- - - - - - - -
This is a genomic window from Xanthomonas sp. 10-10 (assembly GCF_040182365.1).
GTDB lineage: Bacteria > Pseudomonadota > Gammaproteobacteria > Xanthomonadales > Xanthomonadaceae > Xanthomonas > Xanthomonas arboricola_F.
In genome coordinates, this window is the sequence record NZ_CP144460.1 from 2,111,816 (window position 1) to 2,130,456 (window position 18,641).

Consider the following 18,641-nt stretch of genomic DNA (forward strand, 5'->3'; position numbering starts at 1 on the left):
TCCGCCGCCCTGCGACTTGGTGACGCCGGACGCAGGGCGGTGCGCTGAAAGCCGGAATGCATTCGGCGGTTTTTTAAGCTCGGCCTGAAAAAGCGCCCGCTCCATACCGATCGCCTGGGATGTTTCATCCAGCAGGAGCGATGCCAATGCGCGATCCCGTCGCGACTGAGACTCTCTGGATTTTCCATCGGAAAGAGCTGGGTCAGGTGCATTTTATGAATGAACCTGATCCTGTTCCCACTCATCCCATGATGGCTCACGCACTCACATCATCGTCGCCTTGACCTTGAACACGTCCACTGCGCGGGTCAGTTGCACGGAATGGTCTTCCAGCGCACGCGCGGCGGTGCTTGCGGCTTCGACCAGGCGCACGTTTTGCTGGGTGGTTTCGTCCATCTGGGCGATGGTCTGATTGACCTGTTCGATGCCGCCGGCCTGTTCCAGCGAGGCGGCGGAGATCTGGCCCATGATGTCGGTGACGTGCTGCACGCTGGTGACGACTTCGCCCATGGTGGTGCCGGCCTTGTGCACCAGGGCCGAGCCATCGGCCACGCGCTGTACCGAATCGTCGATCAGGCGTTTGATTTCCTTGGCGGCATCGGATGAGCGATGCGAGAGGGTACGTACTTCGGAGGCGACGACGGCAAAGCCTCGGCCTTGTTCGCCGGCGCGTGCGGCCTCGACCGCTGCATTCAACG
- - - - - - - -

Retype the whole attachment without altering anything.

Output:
This is a genomic window from Xanthomonas sp. 10-10 (assembly GCF_040182365.1).
GTDB lineage: Bacteria > Pseudomonadota > Gammaproteobacteria > Xanthomonadales > Xanthomonadaceae > Xanthomonas > Xanthomonas arboricola_F.
In genome coordinates, this window is the sequence record NZ_CP144460.1 from 2,111,816 (window position 1) to 2,130,456 (window position 18,641).

Consider the following 18,641-nt stretch of genomic DNA (forward strand, 5'->3'; position numbering starts at 1 on the left):
TCCGCCGCCCTGCGACTTGGTGACGCCGGACGCAGGGCGGTGCGCTGAAAGCCGGAATGCATTCGGCGGTTTTTTAAGCTCGGCCTGAAAAAGCGCCCGCTCCATACCGATCGCCTGGGATGTTTCATCCAGCAGGAGCGATGCCAATGCGCGATCCCGTCGCGACTGAGACTCTCTGGATTTTCCATCGGAAAGAGCTGGGTCAGGTGCATTTTATGAATGAACCTGATCCTGTTCCCACTCATCCCATGATGGCTCACGCACTCACATCATCGTCGCCTTGACCTTGAACACGTCCACTGCGCGGGTCAGTTGCACGGAATGGTCTTCCAGCGCACGCGCGGCGGTGCTTGCGGCTTCGACCAGGCGCACGTTTTGCTGGGTGGTTTCGTCCATCTGGGCGATGGTCTGATTGACCTGTTCGATGCCGCCGGCCTGTTCCAGCGAGGCGGCGGAGATCTGGCCCATGATGTCGGTGACGTGCTGCACGCTGGTGACGACTTCGCCCATGGTGGTGCCGGCCTTGTGCACCAGGGCCGAGCCATCGGCCACGCGCTGTACCGAATCGTCGATCAGGCGTTTGATTTCCTTGGCGGCATCGGATGAGCGATGCGAGAGGGTACGTACTTCGGAGGCGACGACGGCAAAGCCTCGGCCTTGTTCGCCGGCGCGTGCGGCCTCGACCGCTGCATTCAACG